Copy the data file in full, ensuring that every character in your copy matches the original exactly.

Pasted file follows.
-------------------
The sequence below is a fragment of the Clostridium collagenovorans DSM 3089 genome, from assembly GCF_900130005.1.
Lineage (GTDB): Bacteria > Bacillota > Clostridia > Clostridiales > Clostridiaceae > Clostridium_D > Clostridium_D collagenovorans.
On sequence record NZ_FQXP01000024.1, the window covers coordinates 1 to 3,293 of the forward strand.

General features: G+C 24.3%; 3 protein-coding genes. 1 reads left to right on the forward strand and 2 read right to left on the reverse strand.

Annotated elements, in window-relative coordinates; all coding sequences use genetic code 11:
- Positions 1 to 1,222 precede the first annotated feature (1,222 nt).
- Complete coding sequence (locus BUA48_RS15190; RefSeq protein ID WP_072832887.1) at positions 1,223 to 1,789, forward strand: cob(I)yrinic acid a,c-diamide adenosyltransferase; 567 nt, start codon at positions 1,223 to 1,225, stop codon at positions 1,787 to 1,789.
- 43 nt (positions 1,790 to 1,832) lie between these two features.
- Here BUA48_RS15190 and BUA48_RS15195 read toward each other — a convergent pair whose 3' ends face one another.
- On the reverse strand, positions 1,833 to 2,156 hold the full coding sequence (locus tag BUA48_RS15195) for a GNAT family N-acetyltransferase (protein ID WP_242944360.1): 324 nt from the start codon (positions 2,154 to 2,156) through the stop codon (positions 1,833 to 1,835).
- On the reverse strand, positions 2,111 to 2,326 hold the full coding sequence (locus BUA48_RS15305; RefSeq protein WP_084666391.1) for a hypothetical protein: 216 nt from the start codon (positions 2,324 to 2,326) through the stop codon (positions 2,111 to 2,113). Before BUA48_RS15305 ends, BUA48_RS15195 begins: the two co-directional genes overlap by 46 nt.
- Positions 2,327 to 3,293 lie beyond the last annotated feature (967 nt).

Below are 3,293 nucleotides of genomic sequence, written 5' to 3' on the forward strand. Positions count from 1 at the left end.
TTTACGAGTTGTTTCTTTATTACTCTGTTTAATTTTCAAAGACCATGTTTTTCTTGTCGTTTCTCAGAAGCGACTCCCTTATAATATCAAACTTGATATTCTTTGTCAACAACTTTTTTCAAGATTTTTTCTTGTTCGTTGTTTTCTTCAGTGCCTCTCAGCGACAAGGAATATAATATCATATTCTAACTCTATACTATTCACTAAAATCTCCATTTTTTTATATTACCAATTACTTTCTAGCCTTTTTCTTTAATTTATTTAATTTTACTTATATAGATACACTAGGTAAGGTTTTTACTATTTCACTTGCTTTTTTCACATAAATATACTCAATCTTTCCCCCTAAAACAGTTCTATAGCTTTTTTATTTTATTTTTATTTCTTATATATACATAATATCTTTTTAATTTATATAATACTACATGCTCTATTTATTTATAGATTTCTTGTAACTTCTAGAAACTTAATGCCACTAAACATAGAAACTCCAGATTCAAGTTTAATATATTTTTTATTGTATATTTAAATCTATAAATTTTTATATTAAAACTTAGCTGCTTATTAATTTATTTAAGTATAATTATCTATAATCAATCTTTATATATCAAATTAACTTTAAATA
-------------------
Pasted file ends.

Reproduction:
The sequence below is a fragment of the Clostridium collagenovorans DSM 3089 genome, from assembly GCF_900130005.1.
Lineage (GTDB): Bacteria > Bacillota > Clostridia > Clostridiales > Clostridiaceae > Clostridium_D > Clostridium_D collagenovorans.
On sequence record NZ_FQXP01000024.1, the window covers coordinates 1 to 3,293 of the forward strand.

General features: G+C 24.3%; 3 protein-coding genes. 1 reads left to right on the forward strand and 2 read right to left on the reverse strand.

Annotated elements, in window-relative coordinates; all coding sequences use genetic code 11:
- Positions 1 to 1,222 precede the first annotated feature (1,222 nt).
- Complete coding sequence (locus BUA48_RS15190; RefSeq protein ID WP_072832887.1) at positions 1,223 to 1,789, forward strand: cob(I)yrinic acid a,c-diamide adenosyltransferase; 567 nt, start codon at positions 1,223 to 1,225, stop codon at positions 1,787 to 1,789.
- 43 nt (positions 1,790 to 1,832) lie between these two features.
- Here BUA48_RS15190 and BUA48_RS15195 read toward each other — a convergent pair whose 3' ends face one another.
- On the reverse strand, positions 1,833 to 2,156 hold the full coding sequence (locus tag BUA48_RS15195) for a GNAT family N-acetyltransferase (protein ID WP_242944360.1): 324 nt from the start codon (positions 2,154 to 2,156) through the stop codon (positions 1,833 to 1,835).
- On the reverse strand, positions 2,111 to 2,326 hold the full coding sequence (locus BUA48_RS15305; RefSeq protein WP_084666391.1) for a hypothetical protein: 216 nt from the start codon (positions 2,324 to 2,326) through the stop codon (positions 2,111 to 2,113). Before BUA48_RS15305 ends, BUA48_RS15195 begins: the two co-directional genes overlap by 46 nt.
- Positions 2,327 to 3,293 lie beyond the last annotated feature (967 nt).

Below are 3,293 nucleotides of genomic sequence, written 5' to 3' on the forward strand. Positions count from 1 at the left end.
TTTACGAGTTGTTTCTTTATTACTCTGTTTAATTTTCAAAGACCATGTTTTTCTTGTCGTTTCTCAGAAGCGACTCCCTTATAATATCAAACTTGATATTCTTTGTCAACAACTTTTTTCAAGATTTTTTCTTGTTCGTTGTTTTCTTCAGTGCCTCTCAGCGACAAGGAATATAATATCATATTCTAACTCTATACTATTCACTAAAATCTCCATTTTTTTATATTACCAATTACTTTCTAGCCTTTTTCTTTAATTTATTTAATTTTACTTATATAGATACACTAGGTAAGGTTTTTACTATTTCACTTGCTTTTTTCACATAAATATACTCAATCTTTCCCCCTAAAACAGTTCTATAGCTTTTTTATTTTATTTTTATTTCTTATATATACATAATATCTTTTTAATTTATATAATACTACATGCTCTATTTATTTATAGATTTCTTGTAACTTCTAGAAACTTAATGCCACTAAACATAGAAACTCCAGATTCAAGTTTAATATATTTTTTATTGTATATTTAAATCTATAAATTTTTATATTAAAACTTAGCTGCTTATTAATTTATTTAAGTATAATTATCTATAATCAATCTTTATATATCAAATTAACTTTAAATA